Step by step: How to be a merit badge counselor

The merit badge counselor is one of the coolest jobs in Scouting.

These volunteers introduce Scouts to a topic about which they are passionate and knowledgable.

At the very least, a merit badge counselor helps a young man earn a merit badge for his sash and get one step closer to the next rank.

At the most, a merit badge counselor introduces a young man to a subject that could become a lifelong hobby or career.

The first step is to become registered with your local council and complete Youth Protection training. Existing counselors must re-register annually.

Then you must meet these requirements:

  • Be an individual of good character
  • Be age 18 or older
  • Have the skills and education in the subject(s) you want to teach
  • Have good rapport with Scout-age youths and their unit leaders
  • Be approved by the local council

Then, you simply follow the guidance in the six-page “Guide for Merit Badge Counseling,” available here as a free PDF.

The most important part of the guide, in my opinion, is the step-by-step list I have pasted below. 

Step by step: How to be a merit badge counselor

Through your association with youth members, keep in mind you are assisting unit leaders in the advancement program. Leaders coach Scouts on the recognitions they will earn for a particular rank and provide them with the name and phone number of a counselor to contact.

Whether a Scout earns the award or not, a volunteer is always interested in the youth’s progress. The merit badge counselor should feel free to discuss the Scout’s work with his unit leader at any time.

Let’s now review the process of how a volunteer helps Scouts earn merit badges, beginning with the initial contact.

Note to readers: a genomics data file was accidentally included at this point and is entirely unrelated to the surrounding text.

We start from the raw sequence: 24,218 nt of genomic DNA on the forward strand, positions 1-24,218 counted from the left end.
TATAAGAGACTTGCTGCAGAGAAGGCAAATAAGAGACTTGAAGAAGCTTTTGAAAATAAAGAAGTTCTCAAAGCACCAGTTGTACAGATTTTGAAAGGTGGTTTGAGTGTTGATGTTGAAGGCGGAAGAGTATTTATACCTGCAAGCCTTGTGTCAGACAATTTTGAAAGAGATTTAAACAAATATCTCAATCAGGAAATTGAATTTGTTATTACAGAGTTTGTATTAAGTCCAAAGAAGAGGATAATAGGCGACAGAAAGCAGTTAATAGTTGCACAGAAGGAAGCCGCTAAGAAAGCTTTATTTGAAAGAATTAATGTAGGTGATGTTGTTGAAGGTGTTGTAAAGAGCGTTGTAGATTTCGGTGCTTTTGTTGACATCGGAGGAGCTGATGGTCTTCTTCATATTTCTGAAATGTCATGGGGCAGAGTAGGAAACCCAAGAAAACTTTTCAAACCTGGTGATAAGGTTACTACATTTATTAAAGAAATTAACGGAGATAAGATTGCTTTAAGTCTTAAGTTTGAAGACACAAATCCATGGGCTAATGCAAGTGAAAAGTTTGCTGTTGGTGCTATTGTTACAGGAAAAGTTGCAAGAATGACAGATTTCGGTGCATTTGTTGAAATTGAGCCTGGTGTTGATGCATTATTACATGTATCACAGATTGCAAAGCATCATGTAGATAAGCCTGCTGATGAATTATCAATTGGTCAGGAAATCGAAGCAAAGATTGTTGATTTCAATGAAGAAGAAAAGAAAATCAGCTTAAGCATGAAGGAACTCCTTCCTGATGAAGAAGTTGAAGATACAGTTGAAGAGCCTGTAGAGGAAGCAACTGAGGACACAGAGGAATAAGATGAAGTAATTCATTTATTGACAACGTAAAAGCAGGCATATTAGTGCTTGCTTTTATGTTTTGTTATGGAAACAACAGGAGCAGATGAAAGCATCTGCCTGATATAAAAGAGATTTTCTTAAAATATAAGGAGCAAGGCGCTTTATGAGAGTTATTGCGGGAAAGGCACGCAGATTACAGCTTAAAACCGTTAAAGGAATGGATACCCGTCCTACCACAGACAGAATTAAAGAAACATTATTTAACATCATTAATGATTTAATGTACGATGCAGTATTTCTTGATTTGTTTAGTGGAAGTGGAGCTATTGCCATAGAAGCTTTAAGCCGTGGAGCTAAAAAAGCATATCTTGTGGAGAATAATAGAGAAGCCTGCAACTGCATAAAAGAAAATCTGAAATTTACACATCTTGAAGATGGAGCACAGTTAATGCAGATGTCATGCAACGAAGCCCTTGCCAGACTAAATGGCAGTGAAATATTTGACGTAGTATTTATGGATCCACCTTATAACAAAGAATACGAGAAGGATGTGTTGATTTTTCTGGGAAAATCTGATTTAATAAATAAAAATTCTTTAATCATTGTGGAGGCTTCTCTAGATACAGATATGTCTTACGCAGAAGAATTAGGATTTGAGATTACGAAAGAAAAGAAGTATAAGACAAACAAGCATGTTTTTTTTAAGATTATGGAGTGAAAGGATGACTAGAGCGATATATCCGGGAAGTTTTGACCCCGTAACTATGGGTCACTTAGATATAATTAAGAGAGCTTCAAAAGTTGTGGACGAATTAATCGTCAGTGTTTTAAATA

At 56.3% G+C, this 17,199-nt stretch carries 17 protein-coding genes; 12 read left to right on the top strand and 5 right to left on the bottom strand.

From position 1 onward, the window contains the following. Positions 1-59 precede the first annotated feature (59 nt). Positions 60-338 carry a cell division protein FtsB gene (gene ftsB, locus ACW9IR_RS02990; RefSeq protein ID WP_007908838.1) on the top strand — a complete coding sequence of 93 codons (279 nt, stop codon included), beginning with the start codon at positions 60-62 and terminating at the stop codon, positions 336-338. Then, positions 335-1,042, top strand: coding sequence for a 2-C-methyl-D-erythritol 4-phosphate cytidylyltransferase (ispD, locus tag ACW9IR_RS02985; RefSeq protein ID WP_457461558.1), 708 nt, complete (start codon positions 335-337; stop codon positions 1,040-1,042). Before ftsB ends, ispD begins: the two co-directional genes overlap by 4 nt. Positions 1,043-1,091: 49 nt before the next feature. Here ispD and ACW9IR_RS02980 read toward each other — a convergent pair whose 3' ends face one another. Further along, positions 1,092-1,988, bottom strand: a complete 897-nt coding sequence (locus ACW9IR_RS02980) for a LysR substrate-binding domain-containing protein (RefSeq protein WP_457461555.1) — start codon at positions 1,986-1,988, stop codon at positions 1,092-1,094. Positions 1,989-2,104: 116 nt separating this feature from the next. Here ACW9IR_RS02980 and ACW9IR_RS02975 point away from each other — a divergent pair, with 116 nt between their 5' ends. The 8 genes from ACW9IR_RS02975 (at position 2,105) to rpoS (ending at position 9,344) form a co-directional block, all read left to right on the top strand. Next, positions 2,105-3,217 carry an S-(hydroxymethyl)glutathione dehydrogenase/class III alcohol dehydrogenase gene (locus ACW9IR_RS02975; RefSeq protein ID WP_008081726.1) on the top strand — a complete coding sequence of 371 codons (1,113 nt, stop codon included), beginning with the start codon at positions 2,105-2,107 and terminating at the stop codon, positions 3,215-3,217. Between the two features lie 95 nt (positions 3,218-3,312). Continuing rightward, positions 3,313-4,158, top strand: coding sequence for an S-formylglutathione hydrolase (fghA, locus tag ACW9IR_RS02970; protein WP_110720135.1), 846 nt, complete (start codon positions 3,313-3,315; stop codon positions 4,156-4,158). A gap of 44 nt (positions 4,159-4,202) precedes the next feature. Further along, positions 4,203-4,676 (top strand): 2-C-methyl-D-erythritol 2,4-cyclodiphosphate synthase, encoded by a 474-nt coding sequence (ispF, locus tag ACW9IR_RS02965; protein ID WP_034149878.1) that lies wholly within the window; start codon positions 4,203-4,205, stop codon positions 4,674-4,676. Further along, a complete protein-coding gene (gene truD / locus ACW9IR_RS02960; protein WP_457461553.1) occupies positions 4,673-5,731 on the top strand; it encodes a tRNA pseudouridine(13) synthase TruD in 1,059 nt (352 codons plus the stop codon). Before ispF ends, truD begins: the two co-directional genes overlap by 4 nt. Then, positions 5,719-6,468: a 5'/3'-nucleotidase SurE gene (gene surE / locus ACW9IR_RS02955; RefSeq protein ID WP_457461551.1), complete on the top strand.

1. The Scout contacts you, probably by phone. You may tell him what is expected of him over the phone, or you may want to make an appointment to discuss this with him and his buddy in person. Personal contact will make earning the badge a better experience for all concerned.
  2. When you work with a Scout, he must always have someone — a buddy — with him. This buddy may be a friend, group of other Scouts working on the same recognition, or a parent or other adult. This point is emphasized in the BSA Youth Protection training.
  3. On his first visit, the Scout should bring a merit badge application, known as the “blue card,” No. 34124, signed by his unit leader. This lets you know the Scout and his unit leader have discussed earning this badge and authorizes him to meet with you.
  4. In your discussion of what is expected, you may want to start by finding out what the Scout already
    knows. He may already have worked on some of the requirements before meeting with you, but before signing off, it is up to you whether or not he has completed each requirement as written. Spend some time helping him learn the remaining requirements, or give guidance in completing projects. You can set up additional meetings with the Scout — not only for the purpose of passing him on the requirements, but rather to help him understand the subject.
  5. The Scout, along with his buddy, should make another appointment with you when he thinks he is prepared to prove his ability.